Also I’ve read at least one interview with Aurelie Dupont, but quite awhile ago. I did appreciate what seemed to be her intelligence, sensitivity for the art and desire for change for the good at the POB. I remember one comment that many dancers count when they dance, while she always related directly to the entirety of the music.

I do wish Benjamin Millepied much success wherever he goes. I spoke to him very briefly in Saint Petersburg last year and thought him to be quite nice and sincere. One thing that I noticed is that the somewhat difficult system for getting tickets seemed to be improving (as it is at another hallowed institution, the Bolshoi). Interestingly, he seemed very excited about having closer ties with the Mariinsky in his public comments at the reception.

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I found this rather shocking when I read about in the NY Times this morning. That was fast! He knew what he was getting himself into. The awful things he said about the company and the dancers are disrespectful to say the least. Me thinks he won't be asked to commission any new ballets for them anytime....ever...(and I wonder if his two new ballets that are already scheduled for the 2016/2017 season will get canceled).

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Aren't Sebastien Marcovici and possibly Janie Taylor too, employed at the POB as coaches? If so, I guess they'll be going back to LA Dance Project or was it the Colburn Academy with Jenifer Ringer?

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Aren't Sebastien Marcovici and possibly Janie Taylor too, employed at the POB as coaches? If so, I guess they'll be going back to LA Dance Project or was it the Colburn Academy with Jenifer Ringer?

They're both at the LA Dance project. Wonder if they'll still be needed there now.

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Josua Hoffalt doesn't hold Millepied in high regard - or Lefevre, unless I read that wrong. Not sure which tone to read the last line about Aurelie Dupont in either! http://bit.ly/1oa2c8y

Karl Paquette and Stéphane Bullion have also spoken out. http://www.lemonde.fr/culture/article/2016/02/04/benjamin-millepied-va-t-il-quitter-l-opera-de-paris_4858949_3246.html

I also read a (French) article somebody tweeted I can't seem to find right now about Millepied being massively miscast and the Ministry of Culture having concerns about his ability to balance his career creating with directing. I'll try to find it or has anyone else got a link?

I guess we will see how Aurelie Dupont fares. It's an interesting move for her given her eventual decision to decline signing up as a ballet master but is hiring somebody close to Benjamin Millepied really such a good idea in this kind of situation? Laurent Hilaire whilst brilliant wouldn't return for obvious reasons (although he is still interested in running a co) and it probably wouldn't be a good idea to choose between Manuel Legris and Nicolas Le Riche either. It's a shame the Paris Opera doesn't advertise vacant positions. After all, it's a subsidised organisation.

Edit: William Forsythe has left his associate choreographer position. No surprises here - Millepied and Forsythe both go out of their way to promote eachother. http://www.nytimes.com/2016/02/05/arts/dance/benjamin-millepied-paris-opera.html?ref=arts

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From the New York Times article, Benjamin Millepied to Step Down From Paris Opera Ballet:

In interviews with Le Figaro and in a documentary, “Relève,” broadcast on the French television channel Canal +, he spoke of his dislike for the rigid hierarchical system of grading and promotion at the Opera, his dissatisfaction with the training at the Paris Opera Ballet School — the near-exclusive source of dancers for the company — and the need for the company to be more racially diverse.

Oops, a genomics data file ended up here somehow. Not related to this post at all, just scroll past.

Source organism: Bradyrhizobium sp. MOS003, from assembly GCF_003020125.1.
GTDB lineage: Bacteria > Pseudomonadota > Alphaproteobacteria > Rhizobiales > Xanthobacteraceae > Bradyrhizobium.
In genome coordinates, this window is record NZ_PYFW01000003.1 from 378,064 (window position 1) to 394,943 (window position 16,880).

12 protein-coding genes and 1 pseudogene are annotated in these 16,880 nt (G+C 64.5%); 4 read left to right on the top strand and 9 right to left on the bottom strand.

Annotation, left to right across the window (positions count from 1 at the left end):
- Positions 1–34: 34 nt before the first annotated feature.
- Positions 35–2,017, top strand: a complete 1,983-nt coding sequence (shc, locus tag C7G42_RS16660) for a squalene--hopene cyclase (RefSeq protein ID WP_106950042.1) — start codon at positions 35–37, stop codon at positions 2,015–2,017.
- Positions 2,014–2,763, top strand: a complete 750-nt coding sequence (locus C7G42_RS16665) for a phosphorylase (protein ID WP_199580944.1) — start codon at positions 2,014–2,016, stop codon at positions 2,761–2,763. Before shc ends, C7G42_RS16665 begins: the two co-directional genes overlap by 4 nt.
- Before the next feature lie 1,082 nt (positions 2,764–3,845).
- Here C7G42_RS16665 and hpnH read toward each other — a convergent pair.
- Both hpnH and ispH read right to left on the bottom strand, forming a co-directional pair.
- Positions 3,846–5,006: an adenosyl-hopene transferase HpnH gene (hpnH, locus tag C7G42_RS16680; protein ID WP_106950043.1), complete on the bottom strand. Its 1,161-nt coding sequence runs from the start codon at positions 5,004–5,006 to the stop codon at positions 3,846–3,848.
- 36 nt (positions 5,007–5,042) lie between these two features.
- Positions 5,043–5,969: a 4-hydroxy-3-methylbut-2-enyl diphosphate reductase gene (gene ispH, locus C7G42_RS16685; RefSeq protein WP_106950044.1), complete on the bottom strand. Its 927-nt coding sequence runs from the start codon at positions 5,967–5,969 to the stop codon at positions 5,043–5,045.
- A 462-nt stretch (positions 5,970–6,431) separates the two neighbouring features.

I found these comments interesting in that there is some parallelism with Filin's actions from the Bolshoi. Both wanted to introduce more variety.

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I think that Benjamin Millepied would have attempted to bring the highest standard of contemporary dance to the POB that he could. Before his arrival I attended mainly to see the classics. I do think that the continuation of the classical tradition at the POB is extremely valuable. Hopefully Aurelie Dupont can succeed at both along with some 'modernising' of the workings of the company, which Benjamin Millepied seemed to be attempting. An added comment is that Benjamin Millepied seemed quite interested in having closer ties with the Mariinsky which, once again, hopefully Aurelie Dupont will continue.

Added thought: Because she has been at the company much longer and seems quite capable, she may have a much better chance at succeeding.

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Whatever you think of Millepied's aesthetics, he has brought a level of international attention to the POB that has translated into increased support for the organization.

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Very bizarre, and the whole situation unfortunately reminds me of the Bolshoi and its collection of issues, which is not a place the POB really wants to be compared to, organizationally speaking.

I don't see the point to Millepied 'up and quitting' when he's really just getting started (and he has managed to focus a lot of attention on the POB ina a short amount of time). Is there something generational at work here? "It's been a hard few months, and I don't like how people are talking to me, so - Boom! - I'm gone". For my generation, taking on this type of job is assumed to be a hard slog, but there are obvious benefits to trying to stick with things.

Dupont is certainly well-liked by many at POB, but no one has had to deal with her in this type of position - nor does she have any experience in this type of management. Best of luck to her - I hope it doesn't make a mess of her home life/marriage.

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I don't see the point to Millepied 'up and quitting' when he's really just getting started (and he has managed to focus a lot of attention on the POB ina a short amount of time). Is there something generational at work here? "It's been a hard few months, and I don't like how people are talking to me, so - Boom! - I'm gone". For my generation, taking on this type of job is assumed to be a hard slog, but there are obvious benefits to trying to stick with things.

the question being, of course, did he jump or was he pushed.